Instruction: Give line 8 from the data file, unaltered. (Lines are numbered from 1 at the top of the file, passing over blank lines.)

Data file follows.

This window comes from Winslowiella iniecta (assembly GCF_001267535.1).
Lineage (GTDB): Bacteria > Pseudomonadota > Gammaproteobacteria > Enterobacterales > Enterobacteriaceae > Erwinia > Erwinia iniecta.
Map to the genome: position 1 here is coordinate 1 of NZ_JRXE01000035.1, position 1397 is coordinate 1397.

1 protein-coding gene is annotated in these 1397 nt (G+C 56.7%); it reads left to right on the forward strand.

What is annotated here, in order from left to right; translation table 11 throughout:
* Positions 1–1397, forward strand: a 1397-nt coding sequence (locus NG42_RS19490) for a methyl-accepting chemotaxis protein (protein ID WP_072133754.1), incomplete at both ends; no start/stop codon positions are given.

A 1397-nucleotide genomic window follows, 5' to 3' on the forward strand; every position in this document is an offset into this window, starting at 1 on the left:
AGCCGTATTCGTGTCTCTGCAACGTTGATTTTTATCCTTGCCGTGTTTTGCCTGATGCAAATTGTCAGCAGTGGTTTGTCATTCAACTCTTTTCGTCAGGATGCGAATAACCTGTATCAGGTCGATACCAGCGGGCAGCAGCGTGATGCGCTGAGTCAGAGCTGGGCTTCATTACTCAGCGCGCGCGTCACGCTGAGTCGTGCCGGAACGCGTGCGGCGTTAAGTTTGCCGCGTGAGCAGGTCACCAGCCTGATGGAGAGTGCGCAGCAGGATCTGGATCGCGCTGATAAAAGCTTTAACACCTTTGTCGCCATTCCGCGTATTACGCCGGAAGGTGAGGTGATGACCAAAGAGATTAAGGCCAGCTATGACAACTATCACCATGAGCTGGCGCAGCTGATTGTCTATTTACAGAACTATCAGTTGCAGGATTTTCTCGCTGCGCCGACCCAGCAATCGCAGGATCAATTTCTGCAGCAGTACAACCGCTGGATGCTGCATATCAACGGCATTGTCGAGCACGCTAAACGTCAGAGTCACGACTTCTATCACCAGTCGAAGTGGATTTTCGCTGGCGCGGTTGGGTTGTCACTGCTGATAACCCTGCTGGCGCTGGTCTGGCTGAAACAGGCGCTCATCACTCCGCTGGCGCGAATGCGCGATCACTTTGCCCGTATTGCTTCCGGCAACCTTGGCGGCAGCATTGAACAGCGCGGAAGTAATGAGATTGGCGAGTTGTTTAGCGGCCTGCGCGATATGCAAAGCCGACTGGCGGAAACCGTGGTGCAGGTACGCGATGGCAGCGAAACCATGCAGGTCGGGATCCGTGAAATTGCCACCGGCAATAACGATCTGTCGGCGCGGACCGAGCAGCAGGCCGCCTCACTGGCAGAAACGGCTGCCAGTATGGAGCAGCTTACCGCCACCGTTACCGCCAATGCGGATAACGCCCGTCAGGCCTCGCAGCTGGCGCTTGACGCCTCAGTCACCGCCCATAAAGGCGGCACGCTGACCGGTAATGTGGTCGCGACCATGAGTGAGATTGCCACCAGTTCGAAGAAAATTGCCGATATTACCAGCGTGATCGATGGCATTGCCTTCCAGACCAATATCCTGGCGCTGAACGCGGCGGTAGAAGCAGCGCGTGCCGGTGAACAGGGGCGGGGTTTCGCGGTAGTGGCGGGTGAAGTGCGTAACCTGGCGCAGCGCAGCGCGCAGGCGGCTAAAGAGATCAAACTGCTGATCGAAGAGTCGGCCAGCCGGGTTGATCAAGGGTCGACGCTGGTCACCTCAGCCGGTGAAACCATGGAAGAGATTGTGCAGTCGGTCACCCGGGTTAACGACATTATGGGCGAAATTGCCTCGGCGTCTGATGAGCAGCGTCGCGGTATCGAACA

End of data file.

AGCCGTATTCGTGTCTCTGCAACGTTGATTTTTATCCTTGCCGTGTTTTGCCTGATGCAAATTGTCAGCAGTGGTTTGTCATTCAACTCTTTTCGTCAGGATGCGAATAACCTGTATCAGGTCGATACCAGCGGGCAGCAGCGTGATGCGCTGAGTCAGAGCTGGGCTTCATTACTCAGCGCGCGCGTCACGCTGAGTCGTGCCGGAACGCGTGCGGCGTTAAGTTTGCCGCGTGAGCAGGTCACCAGCCTGATGGAGAGTGCGCAGCAGGATCTGGATCGCGCTGATAAAAGCTTTAACACCTTTGTCGCCATTCCGCGTATTACGCCGGAAGGTGAGGTGATGACCAAAGAGATTAAGGCCAGCTATGACAACTATCACCATGAGCTGGCGCAGCTGATTGTCTATTTACAGAACTATCAGTTGCAGGATTTTCTCGCTGCGCCGACCCAGCAATCGCAGGATCAATTTCTGCAGCAGTACAACCGCTGGATGCTGCATATCAACGGCATTGTCGAGCACGCTAAACGTCAGAGTCACGACTTCTATCACCAGTCGAAGTGGATTTTCGCTGGCGCGGTTGGGTTGTCACTGCTGATAACCCTGCTGGCGCTGGTCTGGCTGAAACAGGCGCTCATCACTCCGCTGGCGCGAATGCGCGATCACTTTGCCCGTATTGCTTCCGGCAACCTTGGCGGCAGCATTGAACAGCGCGGAAGTAATGAGATTGGCGAGTTGTTTAGCGGCCTGCGCGATATGCAAAGCCGACTGGCGGAAACCGTGGTGCAGGTACGCGATGGCAGCGAAACCATGCAGGTCGGGATCCGTGAAATTGCCACCGGCAATAACGATCTGTCGGCGCGGACCGAGCAGCAGGCCGCCTCACTGGCAGAAACGGCTGCCAGTATGGAGCAGCTTACCGCCACCGTTACCGCCAATGCGGATAACGCCCGTCAGGCCTCGCAGCTGGCGCTTGACGCCTCAGTCACCGCCCATAAAGGCGGCACGCTGACCGGTAATGTGGTCGCGACCATGAGTGAGATTGCCACCAGTTCGAAGAAAATTGCCGATATTACCAGCGTGATCGATGGCATTGCCTTCCAGACCAATATCCTGGCGCTGAACGCGGCGGTAGAAGCAGCGCGTGCCGGTGAACAGGGGCGGGGTTTCGCGGTAGTGGCGGGTGAAGTGCGTAACCTGGCGCAGCGCAGCGCGCAGGCGGCTAAAGAGATCAAACTGCTGATCGAAGAGTCGGCCAGCCGGGTTGATCAAGGGTCGACGCTGGTCACCTCAGCCGGTGAAACCATGGAAGAGATTGTGCAGTCGGTCACCCGGGTTAACGACATTATGGGCGAAATTGCCTCGGCGTCTGATGAGCAGCGTCGCGGTATCGAACA